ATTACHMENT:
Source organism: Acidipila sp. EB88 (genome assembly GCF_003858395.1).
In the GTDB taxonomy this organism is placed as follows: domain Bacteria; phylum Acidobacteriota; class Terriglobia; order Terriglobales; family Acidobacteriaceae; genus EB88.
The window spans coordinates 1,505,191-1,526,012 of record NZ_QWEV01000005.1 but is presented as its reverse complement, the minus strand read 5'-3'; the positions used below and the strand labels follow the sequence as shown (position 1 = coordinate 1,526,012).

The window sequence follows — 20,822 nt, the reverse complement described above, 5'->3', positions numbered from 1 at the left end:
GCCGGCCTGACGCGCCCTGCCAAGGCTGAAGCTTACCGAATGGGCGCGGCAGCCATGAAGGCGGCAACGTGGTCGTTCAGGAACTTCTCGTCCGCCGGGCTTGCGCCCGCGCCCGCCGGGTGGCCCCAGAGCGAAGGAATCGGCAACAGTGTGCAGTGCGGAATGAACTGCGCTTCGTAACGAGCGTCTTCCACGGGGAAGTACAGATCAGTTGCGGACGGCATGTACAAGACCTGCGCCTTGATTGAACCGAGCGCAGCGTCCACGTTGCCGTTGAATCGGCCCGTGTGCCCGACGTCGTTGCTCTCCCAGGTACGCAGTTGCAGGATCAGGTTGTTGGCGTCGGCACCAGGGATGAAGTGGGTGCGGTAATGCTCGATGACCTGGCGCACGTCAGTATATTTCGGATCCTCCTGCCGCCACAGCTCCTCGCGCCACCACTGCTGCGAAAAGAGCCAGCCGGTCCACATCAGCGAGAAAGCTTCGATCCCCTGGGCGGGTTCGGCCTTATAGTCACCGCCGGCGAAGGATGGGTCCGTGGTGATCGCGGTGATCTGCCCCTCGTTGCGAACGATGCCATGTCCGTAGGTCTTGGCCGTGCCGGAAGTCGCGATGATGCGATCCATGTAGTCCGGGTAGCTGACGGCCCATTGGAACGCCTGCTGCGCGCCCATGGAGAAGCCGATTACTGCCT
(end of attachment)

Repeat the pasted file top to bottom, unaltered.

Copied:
Source organism: Acidipila sp. EB88 (genome assembly GCF_003858395.1).
In the GTDB taxonomy this organism is placed as follows: domain Bacteria; phylum Acidobacteriota; class Terriglobia; order Terriglobales; family Acidobacteriaceae; genus EB88.
The window spans coordinates 1,505,191-1,526,012 of record NZ_QWEV01000005.1 but is presented as its reverse complement, the minus strand read 5'-3'; the positions used below and the strand labels follow the sequence as shown (position 1 = coordinate 1,526,012).

The window sequence follows — 20,822 nt, the reverse complement described above, 5'->3', positions numbered from 1 at the left end:
GCCGGCCTGACGCGCCCTGCCAAGGCTGAAGCTTACCGAATGGGCGCGGCAGCCATGAAGGCGGCAACGTGGTCGTTCAGGAACTTCTCGTCCGCCGGGCTTGCGCCCGCGCCCGCCGGGTGGCCCCAGAGCGAAGGAATCGGCAACAGTGTGCAGTGCGGAATGAACTGCGCTTCGTAACGAGCGTCTTCCACGGGGAAGTACAGATCAGTTGCGGACGGCATGTACAAGACCTGCGCCTTGATTGAACCGAGCGCAGCGTCCACGTTGCCGTTGAATCGGCCCGTGTGCCCGACGTCGTTGCTCTCCCAGGTACGCAGTTGCAGGATCAGGTTGTTGGCGTCGGCACCAGGGATGAAGTGGGTGCGGTAATGCTCGATGACCTGGCGCACGTCAGTATATTTCGGATCCTCCTGCCGCCACAGCTCCTCGCGCCACCACTGCTGCGAAAAGAGCCAGCCGGTCCACATCAGCGAGAAAGCTTCGATCCCCTGGGCGGGTTCGGCCTTATAGTCACCGCCGGCGAAGGATGGGTCCGTGGTGATCGCGGTGATCTGCCCCTCGTTGCGAACGATGCCATGTCCGTAGGTCTTGGCCGTGCCGGAAGTCGCGATGATGCGATCCATGTAGTCCGGGTAGCTGACGGCCCATTGGAACGCCTGCTGCGCGCCCATGGAGAAGCCGATTACTGCCT